I eventually get up to leave, thinking I really should try the food the next time. Because there will most definitely be a next time, having already assigned Fields privileged ‘bolthole’ status – the kind of place you can count on when London’s burning and you’re in urgent need of shaded sanctuary. M

Saturday daytime stylee

Bring Da noise

Thanks to our friend Ache DellandTrace for letting us know about a great family day out from Bring The Noise this Saturday August 22nd at the South Bank.

There’s DJ’s from 12 noon-11pm including Flowerz, Monkey, Huw72, Dell (Vinyl Bunnies), Simon Kurrage and Alex Turnbull from Ronin records/23 Skidoo. And for the kids (big and small) there’s design your own T-shirt and badges, photography, art and all sorts. There’s even a break dancer (Tim Hamilton) teaching dance moves. How good is that? And do you know what, it’s FREE!

It’s at The Southbank Centre Festival Village,
Belvedere Road, London SE1 8XX
Just below The Queen Elizabeth Hall

Another sunny spot

A patch of green for a lie down - sorry about the pic quality

A patch of green for a lie down – sorry about the pic quality

It was sunny last week. And on a little jaunt past St Paul’s and down to the river I walked past this little church. It’s St Benet’s Metropolitan Welsh Church right by Queen Victoria Street. I didn’t get a chance to go in but did see that there was quite a lovely little patch of green out front that one could lay out on should they wish. I promise that it was definitely sunnier than this picture shows. W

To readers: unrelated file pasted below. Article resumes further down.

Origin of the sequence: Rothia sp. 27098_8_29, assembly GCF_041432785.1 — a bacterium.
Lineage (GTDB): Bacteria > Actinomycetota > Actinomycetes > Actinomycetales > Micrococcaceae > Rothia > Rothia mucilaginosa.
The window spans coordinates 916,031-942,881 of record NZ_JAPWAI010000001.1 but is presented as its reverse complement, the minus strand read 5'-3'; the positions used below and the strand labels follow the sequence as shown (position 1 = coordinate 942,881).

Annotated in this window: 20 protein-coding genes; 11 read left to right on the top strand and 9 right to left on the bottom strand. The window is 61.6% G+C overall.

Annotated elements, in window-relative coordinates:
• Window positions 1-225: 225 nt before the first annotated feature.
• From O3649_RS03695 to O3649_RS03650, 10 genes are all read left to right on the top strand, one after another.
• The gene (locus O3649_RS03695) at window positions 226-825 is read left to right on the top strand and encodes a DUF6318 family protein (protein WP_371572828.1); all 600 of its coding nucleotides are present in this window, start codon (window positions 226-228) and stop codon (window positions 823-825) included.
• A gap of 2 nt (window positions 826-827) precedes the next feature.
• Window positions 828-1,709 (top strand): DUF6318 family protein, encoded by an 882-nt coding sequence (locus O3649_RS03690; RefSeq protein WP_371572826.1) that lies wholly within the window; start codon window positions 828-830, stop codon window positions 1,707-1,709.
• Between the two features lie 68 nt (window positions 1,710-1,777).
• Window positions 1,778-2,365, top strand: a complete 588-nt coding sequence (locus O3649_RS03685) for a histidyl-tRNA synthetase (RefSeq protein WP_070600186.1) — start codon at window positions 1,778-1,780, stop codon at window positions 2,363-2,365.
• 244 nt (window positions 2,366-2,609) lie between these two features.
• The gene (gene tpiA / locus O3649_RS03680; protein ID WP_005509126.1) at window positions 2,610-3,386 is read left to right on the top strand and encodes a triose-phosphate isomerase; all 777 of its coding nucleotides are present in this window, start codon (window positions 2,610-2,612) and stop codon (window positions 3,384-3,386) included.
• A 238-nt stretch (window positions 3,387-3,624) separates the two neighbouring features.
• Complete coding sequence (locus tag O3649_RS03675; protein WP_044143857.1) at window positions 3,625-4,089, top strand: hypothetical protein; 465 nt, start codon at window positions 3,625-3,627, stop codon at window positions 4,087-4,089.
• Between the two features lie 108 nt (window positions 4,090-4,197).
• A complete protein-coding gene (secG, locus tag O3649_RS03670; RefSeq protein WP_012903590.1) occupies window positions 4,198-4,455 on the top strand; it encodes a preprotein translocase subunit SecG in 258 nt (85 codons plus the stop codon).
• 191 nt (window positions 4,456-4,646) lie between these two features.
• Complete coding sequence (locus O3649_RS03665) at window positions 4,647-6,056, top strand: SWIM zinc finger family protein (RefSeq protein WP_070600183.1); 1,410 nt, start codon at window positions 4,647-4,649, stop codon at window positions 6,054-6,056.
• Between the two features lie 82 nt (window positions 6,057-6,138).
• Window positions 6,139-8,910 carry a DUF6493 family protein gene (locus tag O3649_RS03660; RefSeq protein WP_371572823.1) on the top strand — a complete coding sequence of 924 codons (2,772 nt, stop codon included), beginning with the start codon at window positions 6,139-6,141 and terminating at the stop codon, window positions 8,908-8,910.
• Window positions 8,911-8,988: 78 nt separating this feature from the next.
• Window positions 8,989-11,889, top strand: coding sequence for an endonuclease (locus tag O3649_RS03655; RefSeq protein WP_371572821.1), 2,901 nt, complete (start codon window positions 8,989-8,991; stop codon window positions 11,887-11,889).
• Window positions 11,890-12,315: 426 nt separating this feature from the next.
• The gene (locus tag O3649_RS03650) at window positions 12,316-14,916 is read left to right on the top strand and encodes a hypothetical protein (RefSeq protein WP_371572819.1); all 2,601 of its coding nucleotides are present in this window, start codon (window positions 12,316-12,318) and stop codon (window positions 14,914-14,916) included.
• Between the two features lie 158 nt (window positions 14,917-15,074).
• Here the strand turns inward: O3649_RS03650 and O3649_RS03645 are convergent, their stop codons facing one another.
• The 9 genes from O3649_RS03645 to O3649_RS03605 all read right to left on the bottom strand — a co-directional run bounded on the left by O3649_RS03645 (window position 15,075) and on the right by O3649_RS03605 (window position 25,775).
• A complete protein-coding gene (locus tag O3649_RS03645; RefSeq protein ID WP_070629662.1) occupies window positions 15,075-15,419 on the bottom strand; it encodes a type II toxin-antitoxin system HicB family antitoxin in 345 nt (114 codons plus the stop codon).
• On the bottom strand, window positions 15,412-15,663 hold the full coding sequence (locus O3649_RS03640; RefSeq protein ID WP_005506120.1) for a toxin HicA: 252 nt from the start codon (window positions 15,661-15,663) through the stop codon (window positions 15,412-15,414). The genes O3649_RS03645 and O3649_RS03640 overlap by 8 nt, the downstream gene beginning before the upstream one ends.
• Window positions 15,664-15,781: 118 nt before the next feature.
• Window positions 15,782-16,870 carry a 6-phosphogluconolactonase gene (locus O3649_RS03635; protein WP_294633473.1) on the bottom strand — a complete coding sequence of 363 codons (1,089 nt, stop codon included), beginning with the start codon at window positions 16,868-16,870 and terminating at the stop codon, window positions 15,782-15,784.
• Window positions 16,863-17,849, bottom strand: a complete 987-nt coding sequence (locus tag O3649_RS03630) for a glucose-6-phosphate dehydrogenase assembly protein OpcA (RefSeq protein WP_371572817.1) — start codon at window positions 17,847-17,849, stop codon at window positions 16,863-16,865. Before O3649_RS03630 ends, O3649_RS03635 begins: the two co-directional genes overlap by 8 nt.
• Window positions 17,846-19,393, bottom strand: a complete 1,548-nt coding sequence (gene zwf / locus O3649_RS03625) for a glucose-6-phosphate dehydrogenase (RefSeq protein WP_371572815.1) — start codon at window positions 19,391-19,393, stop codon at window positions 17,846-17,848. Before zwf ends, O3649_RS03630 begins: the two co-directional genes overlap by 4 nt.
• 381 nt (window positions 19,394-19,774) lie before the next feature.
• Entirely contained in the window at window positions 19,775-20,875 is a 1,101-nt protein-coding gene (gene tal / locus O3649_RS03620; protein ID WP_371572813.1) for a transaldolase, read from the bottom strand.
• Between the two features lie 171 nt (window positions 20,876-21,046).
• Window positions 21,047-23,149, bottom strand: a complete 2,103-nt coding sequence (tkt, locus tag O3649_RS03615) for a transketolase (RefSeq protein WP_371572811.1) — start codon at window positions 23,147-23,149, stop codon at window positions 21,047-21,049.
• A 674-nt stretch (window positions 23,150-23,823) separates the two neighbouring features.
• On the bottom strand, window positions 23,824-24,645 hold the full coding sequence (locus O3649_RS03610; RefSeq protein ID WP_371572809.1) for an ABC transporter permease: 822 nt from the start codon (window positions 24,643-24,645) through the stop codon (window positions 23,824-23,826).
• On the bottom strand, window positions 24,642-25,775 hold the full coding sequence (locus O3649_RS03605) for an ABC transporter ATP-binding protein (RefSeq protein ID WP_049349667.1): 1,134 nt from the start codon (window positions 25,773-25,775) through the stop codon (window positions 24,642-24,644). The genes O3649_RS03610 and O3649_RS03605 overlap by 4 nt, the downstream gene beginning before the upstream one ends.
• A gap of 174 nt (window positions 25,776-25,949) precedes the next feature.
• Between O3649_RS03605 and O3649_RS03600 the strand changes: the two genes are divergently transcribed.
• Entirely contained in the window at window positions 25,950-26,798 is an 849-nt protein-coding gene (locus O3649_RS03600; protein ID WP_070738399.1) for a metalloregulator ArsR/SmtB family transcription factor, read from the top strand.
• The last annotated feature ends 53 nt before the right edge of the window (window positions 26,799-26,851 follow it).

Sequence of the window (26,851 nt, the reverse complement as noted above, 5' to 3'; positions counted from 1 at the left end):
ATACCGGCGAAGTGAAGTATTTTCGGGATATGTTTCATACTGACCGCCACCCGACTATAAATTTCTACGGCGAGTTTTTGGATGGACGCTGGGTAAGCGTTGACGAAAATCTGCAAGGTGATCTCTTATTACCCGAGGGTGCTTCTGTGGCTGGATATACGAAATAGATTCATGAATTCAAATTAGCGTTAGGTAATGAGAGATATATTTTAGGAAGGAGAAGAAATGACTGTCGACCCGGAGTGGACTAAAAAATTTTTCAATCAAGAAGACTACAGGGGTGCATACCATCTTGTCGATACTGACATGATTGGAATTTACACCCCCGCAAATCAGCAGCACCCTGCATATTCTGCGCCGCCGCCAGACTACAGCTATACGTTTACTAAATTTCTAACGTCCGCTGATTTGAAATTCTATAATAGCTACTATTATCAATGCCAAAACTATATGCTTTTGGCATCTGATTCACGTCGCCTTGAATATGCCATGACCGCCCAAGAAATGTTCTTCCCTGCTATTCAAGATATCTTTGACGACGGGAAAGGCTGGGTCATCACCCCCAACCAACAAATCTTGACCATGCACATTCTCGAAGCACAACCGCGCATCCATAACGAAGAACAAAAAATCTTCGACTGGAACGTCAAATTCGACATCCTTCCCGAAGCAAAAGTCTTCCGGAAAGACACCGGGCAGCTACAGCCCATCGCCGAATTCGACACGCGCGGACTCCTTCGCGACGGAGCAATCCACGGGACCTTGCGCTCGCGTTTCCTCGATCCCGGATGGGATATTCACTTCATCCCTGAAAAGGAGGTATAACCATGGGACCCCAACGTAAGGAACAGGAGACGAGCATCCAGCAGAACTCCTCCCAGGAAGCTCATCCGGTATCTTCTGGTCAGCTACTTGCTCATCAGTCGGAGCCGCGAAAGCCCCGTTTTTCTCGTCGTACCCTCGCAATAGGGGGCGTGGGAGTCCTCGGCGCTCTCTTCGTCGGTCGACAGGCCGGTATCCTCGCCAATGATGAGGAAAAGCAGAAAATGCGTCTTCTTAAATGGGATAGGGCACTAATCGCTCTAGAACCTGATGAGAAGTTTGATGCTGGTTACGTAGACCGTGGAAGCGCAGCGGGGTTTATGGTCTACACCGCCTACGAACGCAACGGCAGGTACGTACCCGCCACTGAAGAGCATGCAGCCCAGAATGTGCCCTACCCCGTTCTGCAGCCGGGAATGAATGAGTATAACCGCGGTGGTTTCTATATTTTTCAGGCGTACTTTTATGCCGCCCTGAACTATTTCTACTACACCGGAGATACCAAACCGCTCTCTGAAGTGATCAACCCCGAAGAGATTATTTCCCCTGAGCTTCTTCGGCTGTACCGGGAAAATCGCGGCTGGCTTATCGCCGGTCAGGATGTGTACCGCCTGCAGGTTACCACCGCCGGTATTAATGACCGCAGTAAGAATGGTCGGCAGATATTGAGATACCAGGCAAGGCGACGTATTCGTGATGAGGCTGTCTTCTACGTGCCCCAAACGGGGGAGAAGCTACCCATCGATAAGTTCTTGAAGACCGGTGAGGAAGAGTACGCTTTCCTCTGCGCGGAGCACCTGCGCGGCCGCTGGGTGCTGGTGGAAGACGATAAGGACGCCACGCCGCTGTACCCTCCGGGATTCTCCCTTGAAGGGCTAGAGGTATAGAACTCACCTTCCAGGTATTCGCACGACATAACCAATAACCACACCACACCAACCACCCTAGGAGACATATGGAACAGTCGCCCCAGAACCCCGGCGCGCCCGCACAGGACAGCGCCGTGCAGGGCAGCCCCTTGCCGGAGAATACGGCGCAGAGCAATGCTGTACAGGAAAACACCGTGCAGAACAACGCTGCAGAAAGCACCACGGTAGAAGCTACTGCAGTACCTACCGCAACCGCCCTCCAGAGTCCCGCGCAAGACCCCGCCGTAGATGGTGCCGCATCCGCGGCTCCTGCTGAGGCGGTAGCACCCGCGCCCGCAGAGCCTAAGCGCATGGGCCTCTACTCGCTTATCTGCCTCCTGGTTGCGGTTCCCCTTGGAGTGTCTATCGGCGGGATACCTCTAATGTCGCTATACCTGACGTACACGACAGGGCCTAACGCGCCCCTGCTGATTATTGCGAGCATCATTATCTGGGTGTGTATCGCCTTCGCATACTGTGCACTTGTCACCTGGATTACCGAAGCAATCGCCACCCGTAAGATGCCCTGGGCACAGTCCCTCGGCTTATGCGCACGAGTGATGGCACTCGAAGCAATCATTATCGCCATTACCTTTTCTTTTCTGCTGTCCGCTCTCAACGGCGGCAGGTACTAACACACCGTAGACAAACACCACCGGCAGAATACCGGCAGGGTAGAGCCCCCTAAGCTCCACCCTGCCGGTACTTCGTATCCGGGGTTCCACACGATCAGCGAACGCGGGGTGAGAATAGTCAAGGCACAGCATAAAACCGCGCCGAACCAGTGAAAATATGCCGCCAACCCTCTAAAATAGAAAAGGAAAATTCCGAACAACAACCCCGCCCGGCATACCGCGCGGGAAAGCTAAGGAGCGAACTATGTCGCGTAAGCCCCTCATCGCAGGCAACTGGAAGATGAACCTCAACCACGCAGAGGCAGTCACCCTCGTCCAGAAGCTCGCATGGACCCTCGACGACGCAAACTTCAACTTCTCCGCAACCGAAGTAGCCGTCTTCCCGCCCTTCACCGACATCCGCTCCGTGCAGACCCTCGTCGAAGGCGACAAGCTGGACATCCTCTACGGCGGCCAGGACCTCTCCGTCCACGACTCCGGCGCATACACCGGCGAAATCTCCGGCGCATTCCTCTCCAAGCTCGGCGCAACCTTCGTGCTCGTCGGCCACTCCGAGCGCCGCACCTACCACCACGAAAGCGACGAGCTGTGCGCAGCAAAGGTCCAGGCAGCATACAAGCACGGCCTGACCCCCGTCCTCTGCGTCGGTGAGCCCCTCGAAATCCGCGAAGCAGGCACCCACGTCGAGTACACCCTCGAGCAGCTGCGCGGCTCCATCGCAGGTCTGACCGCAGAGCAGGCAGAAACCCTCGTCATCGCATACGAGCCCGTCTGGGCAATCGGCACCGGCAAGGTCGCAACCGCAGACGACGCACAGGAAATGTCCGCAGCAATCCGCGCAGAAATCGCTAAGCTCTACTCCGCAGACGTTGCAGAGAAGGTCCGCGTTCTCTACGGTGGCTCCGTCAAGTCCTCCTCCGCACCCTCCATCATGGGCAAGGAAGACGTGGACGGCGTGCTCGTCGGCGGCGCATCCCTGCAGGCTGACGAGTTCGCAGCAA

The joy of repetition

Chill out - there's loads of room

Chill out – there’s loads of room

I pretty much run the same route every week. Normally I go up to Vauxhall Bridge and back. My mind is usually just concentrating on not coughing up my guts but as the sun begins to shine a bit more, I find myself looking around and noticing the good things about London. Like the glut of unused green spaces there seem to be. Places where you can eat a sandwich in peace and watch the world go by. In this very busy city I like to find the little nooks and crannies where people don’ t tend to congregate (for whatever reason). One of these places I ran through yesterday. It’s right by the Palace of Westminster, at Victoria Tower Gardens.

Sure, sometimes it might have a school party in but generally, people don’t tend to walk West past Westminster (you’ll also find it’s very quiet on the opposite bank of the river). So if you’re looking for a place where you can enjoy more than a postage stamp of grass in the sunshine, I thoroughly recommend it – there’s even boris bike stands nearby if you’re looking for that sort of action. And if you have nippers in tow, there’s a little park that I’ve only ever seen being used in the school holidays. Worth a look anyway. W

Cracking slide

Cracking slide

Have a go on the swings

Have a go on the swings